About Rationally Speaking

Rationally Speaking is a blog maintained by Prof. Massimo Pigliucci, a philosopher at the City University of New York. The blog reflects the Enlightenment figure Marquis de Condorcet's idea of what a public intellectual (yes, we know, that's such a bad word) ought to be: someone who devotes himself to "the tracking down of prejudices in the hiding places where priests, the schools, the government, and all long-established institutions had gathered and protected them." You're welcome. Please notice that the contents of this blog can be reprinted under the standard Creative Commons license.

Tuesday, April 13, 2010

Julia's Picks

* In episode #6 of the Rationally Speaking podcast, Massimo and I dive into the world of fluffy thinking.

* What do philosophers believe? David Chalmers conducted a comprehensive survey of philosophers from 99 universities. I was surprised to learn that the majority believe there are objective truths in ethics and aesthetics.

* A send-up of infographics.

* More interesting results on the way we instinctively make physical analogies to abstract concepts.

* Why is so much philosophy so tedious?

* Daniel Kahneman gives a great TED talk on the difference between how we experience happiness and how we remember it.

* Through a series of very cleverly-designed experiments, researchers deduce how ants navigate in the desert.

* You may have heard about the Amazonian tribe that "doesn't count higher than 5". Here's an in-depth discussion of how they think about numbers.


  1. I need to read the paper on why so much philosophy is tedious, but seems to me that the obvious answer is the same for why so much science is tedious, or so much anything at all that is aimed at a small number of professionals in a given field is tedious: it's very technical and very detailed.

  2. Yes, this is a bit nit-picky.

    'Love is just a word' isn't an example of fluffy thinking because it has a literal duality: face value (it is a word) and "nonsense" (Love's a concept I say!).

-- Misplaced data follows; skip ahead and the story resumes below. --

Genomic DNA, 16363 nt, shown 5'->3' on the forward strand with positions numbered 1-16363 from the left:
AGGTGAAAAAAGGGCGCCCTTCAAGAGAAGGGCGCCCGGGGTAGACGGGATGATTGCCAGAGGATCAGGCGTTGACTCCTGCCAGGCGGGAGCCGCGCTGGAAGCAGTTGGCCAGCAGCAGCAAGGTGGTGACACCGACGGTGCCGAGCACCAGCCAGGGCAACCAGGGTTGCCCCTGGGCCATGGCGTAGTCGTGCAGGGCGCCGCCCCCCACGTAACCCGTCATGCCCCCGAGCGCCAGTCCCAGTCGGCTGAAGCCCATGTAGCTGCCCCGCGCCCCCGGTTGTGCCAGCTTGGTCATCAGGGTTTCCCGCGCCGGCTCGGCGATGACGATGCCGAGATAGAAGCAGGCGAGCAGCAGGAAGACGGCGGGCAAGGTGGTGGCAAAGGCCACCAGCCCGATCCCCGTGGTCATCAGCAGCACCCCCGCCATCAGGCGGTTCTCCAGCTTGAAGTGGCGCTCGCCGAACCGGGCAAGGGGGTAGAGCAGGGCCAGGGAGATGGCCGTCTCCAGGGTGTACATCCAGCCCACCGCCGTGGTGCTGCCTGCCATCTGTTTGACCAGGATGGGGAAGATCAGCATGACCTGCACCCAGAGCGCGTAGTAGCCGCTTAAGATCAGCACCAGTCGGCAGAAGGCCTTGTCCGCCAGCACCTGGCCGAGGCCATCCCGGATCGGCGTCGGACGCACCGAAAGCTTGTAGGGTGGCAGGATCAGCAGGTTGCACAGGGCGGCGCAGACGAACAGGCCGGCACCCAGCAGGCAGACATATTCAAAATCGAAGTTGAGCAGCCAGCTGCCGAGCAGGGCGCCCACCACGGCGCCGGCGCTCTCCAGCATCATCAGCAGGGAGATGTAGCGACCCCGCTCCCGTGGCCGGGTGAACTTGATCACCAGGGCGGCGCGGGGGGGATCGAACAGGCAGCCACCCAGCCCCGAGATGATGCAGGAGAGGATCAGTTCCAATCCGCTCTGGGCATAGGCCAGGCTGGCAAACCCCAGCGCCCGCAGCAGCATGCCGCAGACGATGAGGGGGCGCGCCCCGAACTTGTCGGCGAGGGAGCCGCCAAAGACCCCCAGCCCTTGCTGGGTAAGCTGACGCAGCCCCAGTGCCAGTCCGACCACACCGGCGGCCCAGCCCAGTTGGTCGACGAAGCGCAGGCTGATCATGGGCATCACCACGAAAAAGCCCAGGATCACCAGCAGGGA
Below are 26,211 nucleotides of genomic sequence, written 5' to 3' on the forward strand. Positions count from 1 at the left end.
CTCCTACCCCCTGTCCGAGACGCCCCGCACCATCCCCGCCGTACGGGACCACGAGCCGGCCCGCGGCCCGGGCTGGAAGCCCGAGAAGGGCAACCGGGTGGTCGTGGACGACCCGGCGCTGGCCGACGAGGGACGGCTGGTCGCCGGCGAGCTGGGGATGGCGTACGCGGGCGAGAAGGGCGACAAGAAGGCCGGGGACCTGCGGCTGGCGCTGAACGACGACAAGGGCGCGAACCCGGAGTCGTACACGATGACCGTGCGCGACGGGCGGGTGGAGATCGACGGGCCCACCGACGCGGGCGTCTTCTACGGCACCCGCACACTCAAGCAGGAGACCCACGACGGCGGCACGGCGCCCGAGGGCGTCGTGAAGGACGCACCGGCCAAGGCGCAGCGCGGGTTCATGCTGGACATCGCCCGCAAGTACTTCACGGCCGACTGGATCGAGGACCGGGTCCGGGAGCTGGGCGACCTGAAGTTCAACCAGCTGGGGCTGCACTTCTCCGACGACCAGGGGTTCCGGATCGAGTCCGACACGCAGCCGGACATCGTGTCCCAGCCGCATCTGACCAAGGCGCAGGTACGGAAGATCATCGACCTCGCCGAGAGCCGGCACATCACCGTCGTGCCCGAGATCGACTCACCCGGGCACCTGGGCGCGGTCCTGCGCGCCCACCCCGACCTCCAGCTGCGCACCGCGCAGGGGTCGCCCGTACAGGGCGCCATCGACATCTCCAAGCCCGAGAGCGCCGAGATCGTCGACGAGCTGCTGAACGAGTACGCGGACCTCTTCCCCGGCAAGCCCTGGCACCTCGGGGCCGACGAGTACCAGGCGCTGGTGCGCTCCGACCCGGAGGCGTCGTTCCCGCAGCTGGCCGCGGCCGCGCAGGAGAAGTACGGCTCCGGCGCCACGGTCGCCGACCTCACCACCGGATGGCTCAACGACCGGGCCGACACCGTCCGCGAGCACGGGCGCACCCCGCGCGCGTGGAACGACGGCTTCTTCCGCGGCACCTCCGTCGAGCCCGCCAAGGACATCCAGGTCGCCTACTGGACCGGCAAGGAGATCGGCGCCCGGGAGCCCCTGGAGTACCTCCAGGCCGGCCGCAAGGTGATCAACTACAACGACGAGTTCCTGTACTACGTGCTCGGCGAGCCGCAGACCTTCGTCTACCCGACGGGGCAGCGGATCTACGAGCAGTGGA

It's non-literal meaning is crystal clear if you've grown up in Western American culture.


    However, using Chopra as fodder, and taking him to task for blatant equivocation was well done, brava and bravo respectively.

    When I watched the video clip I could hear the relief in Dawkins' voice. Then Mr. Slick schooled him on how to really sell snake oil. I would've been nonplussed too.

  3. Sorry to be blunt. Was expecting a bit more of depth of insight in your comments and observations - for instance the podcast on fluffy thinking was not too far away from fluff itself. More 'Superficially speaking' than 'Rationally Speaking'.

  4. That the majority of philosophers believe there are objective truths in ethics doesn't surprise me, although think they're wrong. But in aesthetics? That really does surprise me. I wonder what conception of "objective" they are working with.

  5. "...for instance the podcast on fluffy thinking was not too far away from fluff itself. More 'Superficially speaking' than 'Rationally Speaking'."

    Gokul S,

    If this was a bit of irony then well done. If not, to what goal should each podcast 'purpose itself toward?'

    As a philosophy undergrad I appreciate their mix of informal discussion with formal topics. What a great way to learn!

    Granted, most of my profs are po-mo continentals, but my analytic prof uses the aforementioned method as well.


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